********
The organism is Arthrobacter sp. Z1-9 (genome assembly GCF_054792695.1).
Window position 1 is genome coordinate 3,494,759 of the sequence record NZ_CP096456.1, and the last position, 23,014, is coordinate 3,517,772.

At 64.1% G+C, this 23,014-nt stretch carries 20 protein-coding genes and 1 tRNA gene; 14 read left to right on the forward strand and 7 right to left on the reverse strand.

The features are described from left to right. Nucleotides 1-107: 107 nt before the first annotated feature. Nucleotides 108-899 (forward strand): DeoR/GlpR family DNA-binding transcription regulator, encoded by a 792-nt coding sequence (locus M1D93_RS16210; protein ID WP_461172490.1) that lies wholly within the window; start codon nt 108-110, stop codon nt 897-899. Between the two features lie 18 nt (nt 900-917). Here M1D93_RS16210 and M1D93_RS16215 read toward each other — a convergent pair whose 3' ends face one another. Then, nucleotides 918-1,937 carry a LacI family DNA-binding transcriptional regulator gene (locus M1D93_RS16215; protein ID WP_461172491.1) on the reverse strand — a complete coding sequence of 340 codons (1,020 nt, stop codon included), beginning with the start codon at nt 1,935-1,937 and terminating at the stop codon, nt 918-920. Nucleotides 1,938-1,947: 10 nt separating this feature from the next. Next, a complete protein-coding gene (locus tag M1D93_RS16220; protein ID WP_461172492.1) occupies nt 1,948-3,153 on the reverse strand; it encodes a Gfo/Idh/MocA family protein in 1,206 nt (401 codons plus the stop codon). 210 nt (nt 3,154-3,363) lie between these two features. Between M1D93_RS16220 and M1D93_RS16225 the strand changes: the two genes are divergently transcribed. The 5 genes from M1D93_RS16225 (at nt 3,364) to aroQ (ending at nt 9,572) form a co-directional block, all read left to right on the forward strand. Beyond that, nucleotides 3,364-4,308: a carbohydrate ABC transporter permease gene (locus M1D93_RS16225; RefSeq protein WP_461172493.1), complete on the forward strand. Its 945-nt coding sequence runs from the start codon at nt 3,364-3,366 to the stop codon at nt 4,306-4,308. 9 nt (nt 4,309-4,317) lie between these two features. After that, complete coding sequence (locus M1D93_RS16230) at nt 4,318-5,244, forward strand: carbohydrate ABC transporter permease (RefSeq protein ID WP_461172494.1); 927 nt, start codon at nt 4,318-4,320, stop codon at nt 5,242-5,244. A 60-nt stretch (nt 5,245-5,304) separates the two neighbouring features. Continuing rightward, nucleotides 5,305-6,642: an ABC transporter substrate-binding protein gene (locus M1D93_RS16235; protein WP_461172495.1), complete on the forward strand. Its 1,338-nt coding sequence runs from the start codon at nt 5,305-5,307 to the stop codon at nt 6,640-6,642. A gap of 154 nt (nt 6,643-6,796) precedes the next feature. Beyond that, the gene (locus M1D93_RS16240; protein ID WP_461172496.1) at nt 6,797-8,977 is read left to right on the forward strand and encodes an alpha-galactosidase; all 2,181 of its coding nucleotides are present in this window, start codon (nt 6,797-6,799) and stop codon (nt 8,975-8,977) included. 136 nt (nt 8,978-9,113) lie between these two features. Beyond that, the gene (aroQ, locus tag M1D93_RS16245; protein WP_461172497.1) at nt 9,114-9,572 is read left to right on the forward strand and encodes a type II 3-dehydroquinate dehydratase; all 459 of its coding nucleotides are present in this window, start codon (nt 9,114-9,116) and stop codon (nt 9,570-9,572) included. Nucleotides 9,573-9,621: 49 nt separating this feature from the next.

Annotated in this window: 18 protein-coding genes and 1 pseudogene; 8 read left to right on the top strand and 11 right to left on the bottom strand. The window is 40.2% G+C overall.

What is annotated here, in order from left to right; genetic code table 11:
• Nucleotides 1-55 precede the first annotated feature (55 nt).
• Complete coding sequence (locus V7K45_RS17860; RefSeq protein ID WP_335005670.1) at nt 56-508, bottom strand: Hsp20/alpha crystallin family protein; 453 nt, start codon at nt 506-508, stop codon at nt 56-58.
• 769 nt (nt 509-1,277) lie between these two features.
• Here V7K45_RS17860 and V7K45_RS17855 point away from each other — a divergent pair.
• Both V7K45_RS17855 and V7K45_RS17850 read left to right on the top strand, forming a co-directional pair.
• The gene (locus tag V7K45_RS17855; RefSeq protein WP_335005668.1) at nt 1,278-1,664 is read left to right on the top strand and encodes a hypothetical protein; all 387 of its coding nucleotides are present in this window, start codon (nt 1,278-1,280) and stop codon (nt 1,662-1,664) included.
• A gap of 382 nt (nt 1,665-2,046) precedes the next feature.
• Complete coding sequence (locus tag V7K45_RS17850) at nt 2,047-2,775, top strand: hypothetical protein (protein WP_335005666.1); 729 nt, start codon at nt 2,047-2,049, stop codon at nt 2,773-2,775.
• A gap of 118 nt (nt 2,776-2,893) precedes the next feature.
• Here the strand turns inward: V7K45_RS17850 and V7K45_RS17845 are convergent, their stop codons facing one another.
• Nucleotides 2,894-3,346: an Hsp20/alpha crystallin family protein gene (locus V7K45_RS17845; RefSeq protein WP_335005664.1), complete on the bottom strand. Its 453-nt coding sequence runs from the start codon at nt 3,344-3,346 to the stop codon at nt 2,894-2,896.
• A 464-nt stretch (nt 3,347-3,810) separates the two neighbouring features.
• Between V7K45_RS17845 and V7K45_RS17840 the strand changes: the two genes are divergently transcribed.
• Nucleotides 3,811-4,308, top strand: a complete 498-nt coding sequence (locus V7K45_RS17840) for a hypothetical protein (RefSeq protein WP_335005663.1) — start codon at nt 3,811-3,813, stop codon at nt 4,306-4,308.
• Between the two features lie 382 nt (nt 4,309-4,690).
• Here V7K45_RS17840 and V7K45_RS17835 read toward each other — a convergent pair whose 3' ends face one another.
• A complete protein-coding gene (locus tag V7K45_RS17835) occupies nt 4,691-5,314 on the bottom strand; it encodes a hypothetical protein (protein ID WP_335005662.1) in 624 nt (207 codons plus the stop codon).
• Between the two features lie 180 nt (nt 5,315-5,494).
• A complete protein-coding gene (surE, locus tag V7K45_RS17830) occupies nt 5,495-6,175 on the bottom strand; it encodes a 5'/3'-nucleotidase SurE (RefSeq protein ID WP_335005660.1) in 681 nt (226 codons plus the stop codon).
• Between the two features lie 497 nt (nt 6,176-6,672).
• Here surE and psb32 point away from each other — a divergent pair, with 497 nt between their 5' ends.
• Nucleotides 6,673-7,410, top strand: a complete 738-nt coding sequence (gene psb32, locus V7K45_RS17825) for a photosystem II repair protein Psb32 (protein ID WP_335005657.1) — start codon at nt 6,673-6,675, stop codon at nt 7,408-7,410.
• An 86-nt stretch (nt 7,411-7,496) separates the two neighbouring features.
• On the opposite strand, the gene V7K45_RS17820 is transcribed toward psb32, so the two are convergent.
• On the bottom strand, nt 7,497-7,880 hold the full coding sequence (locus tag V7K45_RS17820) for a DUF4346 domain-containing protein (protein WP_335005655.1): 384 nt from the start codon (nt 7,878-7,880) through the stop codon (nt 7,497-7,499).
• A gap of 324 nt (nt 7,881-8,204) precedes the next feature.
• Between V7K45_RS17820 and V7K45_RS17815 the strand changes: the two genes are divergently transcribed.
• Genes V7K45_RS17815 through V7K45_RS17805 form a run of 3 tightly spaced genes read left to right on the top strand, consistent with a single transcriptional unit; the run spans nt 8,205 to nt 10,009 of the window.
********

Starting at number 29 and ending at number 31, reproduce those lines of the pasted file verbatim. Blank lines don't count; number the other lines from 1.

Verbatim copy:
• An 86-nt stretch (nt 7,411-7,496) separates the two neighbouring features.
• On the opposite strand, the gene V7K45_RS17820 is transcribed toward psb32, so the two are convergent.
• On the bottom strand, nt 7,497-7,880 hold the full coding sequence (locus tag V7K45_RS17820) for a DUF4346 domain-containing protein (protein WP_335005655.1): 384 nt from the start codon (nt 7,878-7,880) through the stop codon (nt 7,497-7,499).